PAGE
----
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How tax changes could cost divorcing couples more money

Due to changes put in place by the Tax Cuts and Jobs Act, divorce could soon be more expensive for California couples. This act changed both how exemptions for children are claimed and the tax status of alimony. Experts say it ultimately could mean less money for some ex-spouses.

Instead of a child tax exemption, one parent will be able to claim a Head of Household deduction. To claim this, the child must live with the parent more than half the time. Furthermore, the parent must be single and pay over 50 percent of all expenses in the household. In addition, the HOH can take the child tax credit. The IRS has not yet issued guidance as to whether this tax credit is tradable. Couples may want to write a divorce agreement that allows for this if IRS regulations are clarified.

Alimony has traditionally been tax-deductible for the payer. This will change for all divorce agreements that are signed starting in 2019. As a result, it's anticipated that this will lead to lower alimony payments overall even though the recipient will not have to pay taxes on the amount. While this is not due to sunset in 2025 like many other parts of the tax act, it may still change. Therefore, a divorce agreement may need to acknowledge that.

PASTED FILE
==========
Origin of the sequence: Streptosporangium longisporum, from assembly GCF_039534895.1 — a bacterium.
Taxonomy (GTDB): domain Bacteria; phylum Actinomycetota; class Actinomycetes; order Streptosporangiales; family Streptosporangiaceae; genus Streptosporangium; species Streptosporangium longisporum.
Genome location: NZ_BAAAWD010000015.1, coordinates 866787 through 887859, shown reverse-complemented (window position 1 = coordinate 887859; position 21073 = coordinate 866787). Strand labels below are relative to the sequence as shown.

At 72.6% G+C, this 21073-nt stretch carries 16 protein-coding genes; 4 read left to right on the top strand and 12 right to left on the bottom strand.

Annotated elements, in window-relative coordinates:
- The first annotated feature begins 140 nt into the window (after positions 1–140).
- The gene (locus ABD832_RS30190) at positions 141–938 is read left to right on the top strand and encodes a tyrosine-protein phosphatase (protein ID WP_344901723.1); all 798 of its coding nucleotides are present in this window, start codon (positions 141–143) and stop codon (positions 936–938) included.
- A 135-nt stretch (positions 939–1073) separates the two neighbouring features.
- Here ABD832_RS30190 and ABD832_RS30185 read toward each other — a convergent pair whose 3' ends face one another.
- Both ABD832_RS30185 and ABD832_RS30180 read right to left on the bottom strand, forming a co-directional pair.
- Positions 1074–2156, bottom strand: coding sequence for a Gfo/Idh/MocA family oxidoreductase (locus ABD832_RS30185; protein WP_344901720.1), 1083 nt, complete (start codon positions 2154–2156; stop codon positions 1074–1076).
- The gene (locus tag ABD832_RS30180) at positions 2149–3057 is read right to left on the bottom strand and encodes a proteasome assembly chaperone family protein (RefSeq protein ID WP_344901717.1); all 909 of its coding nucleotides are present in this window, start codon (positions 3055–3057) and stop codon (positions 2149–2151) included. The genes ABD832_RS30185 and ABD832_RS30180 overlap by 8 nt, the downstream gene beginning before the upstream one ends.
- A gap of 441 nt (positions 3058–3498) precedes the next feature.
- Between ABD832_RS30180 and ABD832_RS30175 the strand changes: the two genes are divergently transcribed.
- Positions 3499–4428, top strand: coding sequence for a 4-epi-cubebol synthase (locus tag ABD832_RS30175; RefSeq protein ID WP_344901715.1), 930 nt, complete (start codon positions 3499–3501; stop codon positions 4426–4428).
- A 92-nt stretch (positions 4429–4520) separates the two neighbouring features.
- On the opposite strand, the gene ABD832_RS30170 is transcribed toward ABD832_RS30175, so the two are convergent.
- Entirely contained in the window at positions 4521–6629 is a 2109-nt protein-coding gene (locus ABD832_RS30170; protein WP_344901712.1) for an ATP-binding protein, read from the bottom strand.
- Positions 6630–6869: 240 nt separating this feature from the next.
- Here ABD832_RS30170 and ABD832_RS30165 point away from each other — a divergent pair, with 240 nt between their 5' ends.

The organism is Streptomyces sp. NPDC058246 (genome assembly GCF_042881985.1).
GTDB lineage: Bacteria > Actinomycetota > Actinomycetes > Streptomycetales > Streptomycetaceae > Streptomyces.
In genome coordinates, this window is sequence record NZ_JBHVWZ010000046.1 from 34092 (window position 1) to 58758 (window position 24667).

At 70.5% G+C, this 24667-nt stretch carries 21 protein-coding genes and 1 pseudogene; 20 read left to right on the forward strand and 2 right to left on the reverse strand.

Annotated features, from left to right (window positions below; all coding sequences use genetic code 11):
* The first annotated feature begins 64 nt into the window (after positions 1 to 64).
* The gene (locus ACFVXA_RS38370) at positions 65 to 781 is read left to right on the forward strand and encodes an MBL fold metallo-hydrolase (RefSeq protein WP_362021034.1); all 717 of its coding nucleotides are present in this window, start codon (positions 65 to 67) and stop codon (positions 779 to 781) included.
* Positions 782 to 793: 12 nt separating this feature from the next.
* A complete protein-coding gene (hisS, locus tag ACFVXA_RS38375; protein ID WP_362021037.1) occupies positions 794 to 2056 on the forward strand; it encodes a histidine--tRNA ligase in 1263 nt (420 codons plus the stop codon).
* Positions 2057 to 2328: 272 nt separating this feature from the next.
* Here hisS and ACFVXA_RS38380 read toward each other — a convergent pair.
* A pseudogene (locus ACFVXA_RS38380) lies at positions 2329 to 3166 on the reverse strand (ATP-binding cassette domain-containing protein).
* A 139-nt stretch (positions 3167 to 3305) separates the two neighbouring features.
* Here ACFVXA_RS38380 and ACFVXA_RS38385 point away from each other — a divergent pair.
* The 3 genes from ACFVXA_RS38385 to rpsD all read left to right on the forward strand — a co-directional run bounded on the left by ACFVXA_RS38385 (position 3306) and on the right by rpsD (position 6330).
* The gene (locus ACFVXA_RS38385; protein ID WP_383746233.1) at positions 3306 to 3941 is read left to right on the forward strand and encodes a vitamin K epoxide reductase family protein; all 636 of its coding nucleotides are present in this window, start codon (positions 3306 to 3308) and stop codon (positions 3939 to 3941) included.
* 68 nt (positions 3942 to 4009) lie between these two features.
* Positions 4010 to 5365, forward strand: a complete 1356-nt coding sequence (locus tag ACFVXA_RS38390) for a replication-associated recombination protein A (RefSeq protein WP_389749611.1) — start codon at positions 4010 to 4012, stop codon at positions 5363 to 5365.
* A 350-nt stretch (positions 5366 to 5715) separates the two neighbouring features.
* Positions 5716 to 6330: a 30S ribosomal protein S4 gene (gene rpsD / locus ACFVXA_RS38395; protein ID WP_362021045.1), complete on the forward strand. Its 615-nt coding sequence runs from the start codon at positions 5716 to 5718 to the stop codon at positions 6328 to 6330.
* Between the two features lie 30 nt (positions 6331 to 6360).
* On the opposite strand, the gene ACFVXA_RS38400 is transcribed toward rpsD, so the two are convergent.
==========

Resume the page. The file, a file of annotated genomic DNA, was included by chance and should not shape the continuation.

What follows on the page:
There are other tax considerations divorcing spouses should keep in mind during the property division process. For example, an ex might be in a different tax bracket after divorce. Selling some property could result in a capital gains tax. Certain assets, such as 401(k)s and pension plans, need a complex document called a qualified domestic relations order to be split without incurring penalties and taxes. For some couples, instead of splitting all assets, a better solution may be for each to take certain assets in full.

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